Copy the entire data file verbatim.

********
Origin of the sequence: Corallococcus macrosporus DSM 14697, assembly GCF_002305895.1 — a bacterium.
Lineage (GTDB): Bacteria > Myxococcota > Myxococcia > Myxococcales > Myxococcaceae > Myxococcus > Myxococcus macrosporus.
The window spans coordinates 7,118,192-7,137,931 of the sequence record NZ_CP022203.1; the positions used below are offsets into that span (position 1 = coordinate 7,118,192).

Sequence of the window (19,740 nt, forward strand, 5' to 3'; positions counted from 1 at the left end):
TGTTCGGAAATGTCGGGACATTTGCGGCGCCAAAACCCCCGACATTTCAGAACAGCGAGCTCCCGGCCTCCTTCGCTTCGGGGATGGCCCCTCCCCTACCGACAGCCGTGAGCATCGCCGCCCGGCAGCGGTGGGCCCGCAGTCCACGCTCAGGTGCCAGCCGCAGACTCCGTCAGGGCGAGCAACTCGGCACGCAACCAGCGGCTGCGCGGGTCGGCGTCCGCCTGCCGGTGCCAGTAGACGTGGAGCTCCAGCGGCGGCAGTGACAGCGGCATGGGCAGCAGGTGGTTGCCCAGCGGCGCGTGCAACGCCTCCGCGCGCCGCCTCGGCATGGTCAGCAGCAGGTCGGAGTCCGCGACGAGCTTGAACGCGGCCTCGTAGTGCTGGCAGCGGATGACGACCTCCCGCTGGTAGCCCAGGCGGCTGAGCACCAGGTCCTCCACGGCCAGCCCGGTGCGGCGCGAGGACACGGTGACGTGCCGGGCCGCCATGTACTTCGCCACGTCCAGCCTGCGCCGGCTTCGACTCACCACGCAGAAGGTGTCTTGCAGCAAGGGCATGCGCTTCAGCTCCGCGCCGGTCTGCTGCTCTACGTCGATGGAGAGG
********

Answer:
Origin of the sequence: Corallococcus macrosporus DSM 14697, assembly GCF_002305895.1 — a bacterium.
Lineage (GTDB): Bacteria > Myxococcota > Myxococcia > Myxococcales > Myxococcaceae > Myxococcus > Myxococcus macrosporus.
The window spans coordinates 7,118,192-7,137,931 of the sequence record NZ_CP022203.1; the positions used below are offsets into that span (position 1 = coordinate 7,118,192).

Sequence of the window (19,740 nt, forward strand, 5' to 3'; positions counted from 1 at the left end):
TGTTCGGAAATGTCGGGACATTTGCGGCGCCAAAACCCCCGACATTTCAGAACAGCGAGCTCCCGGCCTCCTTCGCTTCGGGGATGGCCCCTCCCCTACCGACAGCCGTGAGCATCGCCGCCCGGCAGCGGTGGGCCCGCAGTCCACGCTCAGGTGCCAGCCGCAGACTCCGTCAGGGCGAGCAACTCGGCACGCAACCAGCGGCTGCGCGGGTCGGCGTCCGCCTGCCGGTGCCAGTAGACGTGGAGCTCCAGCGGCGGCAGTGACAGCGGCATGGGCAGCAGGTGGTTGCCCAGCGGCGCGTGCAACGCCTCCGCGCGCCGCCTCGGCATGGTCAGCAGCAGGTCGGAGTCCGCGACGAGCTTGAACGCGGCCTCGTAGTGCTGGCAGCGGATGACGACCTCCCGCTGGTAGCCCAGGCGGCTGAGCACCAGGTCCTCCACGGCCAGCCCGGTGCGGCGCGAGGACACGGTGACGTGCCGGGCCGCCATGTACTTCGCCACGTCCAGCCTGCGCCGGCTTCGACTCACCACGCAGAAGGTGTCTTGCAGCAAGGGCATGCGCTTCAGCTCCGCGCCGGTCTGCTGCTCTACGTCGATGGAGAGG